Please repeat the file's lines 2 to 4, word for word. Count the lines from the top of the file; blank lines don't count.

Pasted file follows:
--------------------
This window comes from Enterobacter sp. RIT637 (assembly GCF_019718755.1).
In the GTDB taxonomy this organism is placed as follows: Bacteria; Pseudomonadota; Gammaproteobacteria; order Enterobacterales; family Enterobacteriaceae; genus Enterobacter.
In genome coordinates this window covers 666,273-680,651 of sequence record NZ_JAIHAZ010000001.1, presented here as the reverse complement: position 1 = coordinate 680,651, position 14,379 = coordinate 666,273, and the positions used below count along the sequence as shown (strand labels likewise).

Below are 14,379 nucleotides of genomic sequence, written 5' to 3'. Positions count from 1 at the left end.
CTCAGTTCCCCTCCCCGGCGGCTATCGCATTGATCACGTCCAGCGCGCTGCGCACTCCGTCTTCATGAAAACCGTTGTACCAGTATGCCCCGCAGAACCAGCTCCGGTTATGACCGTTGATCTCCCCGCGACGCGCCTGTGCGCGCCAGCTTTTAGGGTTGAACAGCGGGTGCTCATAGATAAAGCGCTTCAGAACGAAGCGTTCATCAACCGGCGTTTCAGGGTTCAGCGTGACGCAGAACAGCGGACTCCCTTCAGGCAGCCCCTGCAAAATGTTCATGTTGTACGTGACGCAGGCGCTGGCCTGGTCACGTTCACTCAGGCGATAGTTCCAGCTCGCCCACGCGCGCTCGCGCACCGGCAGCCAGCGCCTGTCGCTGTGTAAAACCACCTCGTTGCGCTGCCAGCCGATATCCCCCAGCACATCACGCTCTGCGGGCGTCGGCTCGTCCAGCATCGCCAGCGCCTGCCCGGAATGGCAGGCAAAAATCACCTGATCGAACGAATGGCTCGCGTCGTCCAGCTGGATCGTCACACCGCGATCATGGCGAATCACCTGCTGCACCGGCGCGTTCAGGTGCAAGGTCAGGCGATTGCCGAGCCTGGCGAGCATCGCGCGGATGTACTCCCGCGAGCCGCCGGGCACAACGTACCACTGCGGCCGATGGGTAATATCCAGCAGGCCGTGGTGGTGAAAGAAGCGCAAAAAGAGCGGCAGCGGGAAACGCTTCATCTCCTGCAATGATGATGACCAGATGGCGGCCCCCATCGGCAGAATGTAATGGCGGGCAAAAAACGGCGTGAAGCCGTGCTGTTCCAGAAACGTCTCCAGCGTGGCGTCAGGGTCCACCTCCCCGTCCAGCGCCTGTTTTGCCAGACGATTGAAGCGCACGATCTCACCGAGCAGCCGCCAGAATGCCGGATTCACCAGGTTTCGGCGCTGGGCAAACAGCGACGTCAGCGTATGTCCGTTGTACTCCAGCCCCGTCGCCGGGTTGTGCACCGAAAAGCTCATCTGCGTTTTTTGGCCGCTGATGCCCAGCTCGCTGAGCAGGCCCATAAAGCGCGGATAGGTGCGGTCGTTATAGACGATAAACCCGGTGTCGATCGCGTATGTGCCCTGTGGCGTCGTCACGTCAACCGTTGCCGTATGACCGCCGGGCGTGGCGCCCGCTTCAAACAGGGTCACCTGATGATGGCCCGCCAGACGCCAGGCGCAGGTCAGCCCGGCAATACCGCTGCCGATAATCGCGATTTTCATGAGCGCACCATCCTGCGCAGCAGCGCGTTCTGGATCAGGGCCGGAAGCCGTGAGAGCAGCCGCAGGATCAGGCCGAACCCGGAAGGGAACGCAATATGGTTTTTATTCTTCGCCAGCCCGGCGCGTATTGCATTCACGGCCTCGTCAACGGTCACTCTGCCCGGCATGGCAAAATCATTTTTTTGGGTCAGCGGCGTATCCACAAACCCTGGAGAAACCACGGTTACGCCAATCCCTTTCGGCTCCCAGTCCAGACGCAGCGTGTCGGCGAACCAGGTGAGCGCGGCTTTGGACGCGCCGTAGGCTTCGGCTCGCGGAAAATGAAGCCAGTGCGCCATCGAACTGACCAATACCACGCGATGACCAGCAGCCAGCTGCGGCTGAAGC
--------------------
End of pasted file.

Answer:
In the GTDB taxonomy this organism is placed as follows: Bacteria; Pseudomonadota; Gammaproteobacteria; order Enterobacterales; family Enterobacteriaceae; genus Enterobacter.
In genome coordinates this window covers 666,273-680,651 of sequence record NZ_JAIHAZ010000001.1, presented here as the reverse complement: position 1 = coordinate 680,651, position 14,379 = coordinate 666,273, and the positions used below count along the sequence as shown (strand labels likewise).

Below are 14,379 nucleotides of genomic sequence, written 5' to 3'. Positions count from 1 at the left end.